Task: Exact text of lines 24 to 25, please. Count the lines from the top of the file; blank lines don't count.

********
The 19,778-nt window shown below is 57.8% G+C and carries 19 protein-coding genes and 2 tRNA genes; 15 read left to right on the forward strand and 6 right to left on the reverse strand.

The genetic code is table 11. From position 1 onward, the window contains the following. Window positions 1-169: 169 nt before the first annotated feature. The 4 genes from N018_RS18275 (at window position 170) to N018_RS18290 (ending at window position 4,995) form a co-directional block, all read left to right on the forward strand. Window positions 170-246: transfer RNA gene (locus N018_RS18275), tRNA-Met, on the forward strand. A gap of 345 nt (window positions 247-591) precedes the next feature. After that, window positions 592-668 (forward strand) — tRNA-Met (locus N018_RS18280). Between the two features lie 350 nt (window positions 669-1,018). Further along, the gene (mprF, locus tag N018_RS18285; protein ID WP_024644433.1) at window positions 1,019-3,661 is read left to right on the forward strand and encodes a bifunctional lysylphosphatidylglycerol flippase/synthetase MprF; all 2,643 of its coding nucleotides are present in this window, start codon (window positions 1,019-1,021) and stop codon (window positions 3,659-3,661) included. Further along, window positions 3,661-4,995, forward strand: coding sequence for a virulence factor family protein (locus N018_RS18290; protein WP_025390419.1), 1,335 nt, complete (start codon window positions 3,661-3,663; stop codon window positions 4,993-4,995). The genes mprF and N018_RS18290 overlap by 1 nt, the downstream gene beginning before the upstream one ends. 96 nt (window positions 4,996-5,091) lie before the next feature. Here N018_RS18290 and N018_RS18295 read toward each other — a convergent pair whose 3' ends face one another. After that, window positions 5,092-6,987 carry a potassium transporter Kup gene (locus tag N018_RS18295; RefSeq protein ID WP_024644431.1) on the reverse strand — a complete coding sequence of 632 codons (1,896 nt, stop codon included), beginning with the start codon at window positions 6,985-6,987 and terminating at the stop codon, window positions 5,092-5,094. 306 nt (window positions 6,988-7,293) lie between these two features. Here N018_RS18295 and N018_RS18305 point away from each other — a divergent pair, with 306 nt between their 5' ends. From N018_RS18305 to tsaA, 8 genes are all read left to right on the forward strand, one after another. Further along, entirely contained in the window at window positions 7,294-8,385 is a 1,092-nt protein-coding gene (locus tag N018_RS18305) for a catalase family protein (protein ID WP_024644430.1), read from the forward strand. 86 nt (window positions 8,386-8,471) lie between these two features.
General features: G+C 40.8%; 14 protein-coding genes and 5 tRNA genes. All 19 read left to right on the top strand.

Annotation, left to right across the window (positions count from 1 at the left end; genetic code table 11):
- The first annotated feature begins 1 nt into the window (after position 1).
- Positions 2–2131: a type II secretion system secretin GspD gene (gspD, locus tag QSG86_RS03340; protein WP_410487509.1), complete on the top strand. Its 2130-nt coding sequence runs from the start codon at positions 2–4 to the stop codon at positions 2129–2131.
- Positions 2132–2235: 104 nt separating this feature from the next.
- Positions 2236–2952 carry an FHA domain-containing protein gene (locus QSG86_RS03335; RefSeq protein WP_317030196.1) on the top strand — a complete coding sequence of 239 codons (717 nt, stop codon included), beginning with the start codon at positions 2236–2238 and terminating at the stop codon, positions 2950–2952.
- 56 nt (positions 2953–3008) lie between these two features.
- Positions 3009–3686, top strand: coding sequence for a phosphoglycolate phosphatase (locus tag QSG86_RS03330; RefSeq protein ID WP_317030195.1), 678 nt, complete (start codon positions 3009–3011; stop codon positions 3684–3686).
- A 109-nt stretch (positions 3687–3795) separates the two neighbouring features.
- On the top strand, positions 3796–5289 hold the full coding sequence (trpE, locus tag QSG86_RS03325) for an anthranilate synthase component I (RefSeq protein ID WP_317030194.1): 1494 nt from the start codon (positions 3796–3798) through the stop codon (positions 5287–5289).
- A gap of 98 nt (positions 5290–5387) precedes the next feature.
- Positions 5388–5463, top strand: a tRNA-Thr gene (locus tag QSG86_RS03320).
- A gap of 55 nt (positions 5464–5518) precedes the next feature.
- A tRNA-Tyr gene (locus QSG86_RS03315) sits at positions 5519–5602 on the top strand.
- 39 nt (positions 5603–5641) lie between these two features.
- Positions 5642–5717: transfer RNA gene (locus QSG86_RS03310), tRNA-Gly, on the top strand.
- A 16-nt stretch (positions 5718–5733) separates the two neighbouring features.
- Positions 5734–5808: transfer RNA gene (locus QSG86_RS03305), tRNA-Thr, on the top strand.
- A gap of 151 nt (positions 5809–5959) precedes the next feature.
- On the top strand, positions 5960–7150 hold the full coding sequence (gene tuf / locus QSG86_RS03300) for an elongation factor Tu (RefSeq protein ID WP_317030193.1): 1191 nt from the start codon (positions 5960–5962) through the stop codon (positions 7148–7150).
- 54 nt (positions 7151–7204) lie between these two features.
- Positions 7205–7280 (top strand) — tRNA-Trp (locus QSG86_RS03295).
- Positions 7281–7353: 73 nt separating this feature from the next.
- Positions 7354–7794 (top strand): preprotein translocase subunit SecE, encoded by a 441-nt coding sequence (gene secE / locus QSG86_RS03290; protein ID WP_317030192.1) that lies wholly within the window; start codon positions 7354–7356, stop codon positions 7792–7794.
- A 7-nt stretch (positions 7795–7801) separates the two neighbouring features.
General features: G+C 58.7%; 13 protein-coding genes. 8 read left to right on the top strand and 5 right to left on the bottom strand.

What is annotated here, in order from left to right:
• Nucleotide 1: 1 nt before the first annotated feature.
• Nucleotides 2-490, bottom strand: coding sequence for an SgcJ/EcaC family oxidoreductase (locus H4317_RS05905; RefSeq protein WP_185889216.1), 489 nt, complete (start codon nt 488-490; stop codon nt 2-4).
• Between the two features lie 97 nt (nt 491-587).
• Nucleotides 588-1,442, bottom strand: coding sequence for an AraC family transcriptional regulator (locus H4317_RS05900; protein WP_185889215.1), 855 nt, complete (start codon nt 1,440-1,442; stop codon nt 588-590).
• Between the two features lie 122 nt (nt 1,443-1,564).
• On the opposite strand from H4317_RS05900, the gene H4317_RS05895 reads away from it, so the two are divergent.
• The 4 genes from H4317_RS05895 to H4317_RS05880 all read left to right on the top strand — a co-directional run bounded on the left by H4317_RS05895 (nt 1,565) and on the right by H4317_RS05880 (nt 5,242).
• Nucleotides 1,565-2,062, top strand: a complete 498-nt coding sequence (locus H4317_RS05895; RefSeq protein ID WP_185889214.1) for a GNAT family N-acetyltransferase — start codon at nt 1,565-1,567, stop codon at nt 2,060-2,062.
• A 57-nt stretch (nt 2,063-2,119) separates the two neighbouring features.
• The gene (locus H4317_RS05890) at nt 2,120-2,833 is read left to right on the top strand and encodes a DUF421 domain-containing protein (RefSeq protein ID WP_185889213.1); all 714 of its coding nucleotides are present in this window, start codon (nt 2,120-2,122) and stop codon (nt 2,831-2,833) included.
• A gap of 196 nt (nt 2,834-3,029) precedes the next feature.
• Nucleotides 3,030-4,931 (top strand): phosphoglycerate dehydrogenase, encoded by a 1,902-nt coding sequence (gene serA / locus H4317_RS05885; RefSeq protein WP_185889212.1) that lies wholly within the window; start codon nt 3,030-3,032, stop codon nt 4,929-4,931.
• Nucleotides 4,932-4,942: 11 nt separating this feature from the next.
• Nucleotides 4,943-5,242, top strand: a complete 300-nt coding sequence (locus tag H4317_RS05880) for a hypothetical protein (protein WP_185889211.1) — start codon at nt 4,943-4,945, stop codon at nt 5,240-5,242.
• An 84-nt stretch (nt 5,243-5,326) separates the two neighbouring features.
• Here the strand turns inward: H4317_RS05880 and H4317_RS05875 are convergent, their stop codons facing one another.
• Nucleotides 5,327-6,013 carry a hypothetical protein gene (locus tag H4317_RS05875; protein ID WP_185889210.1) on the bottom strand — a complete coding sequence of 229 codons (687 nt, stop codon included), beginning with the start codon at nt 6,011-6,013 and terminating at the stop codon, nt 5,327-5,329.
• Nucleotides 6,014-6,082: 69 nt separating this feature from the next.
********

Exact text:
- Positions 7205–7280 (top strand) — tRNA-Trp (locus QSG86_RS03295).
- Positions 7281–7353: 73 nt separating this feature from the next.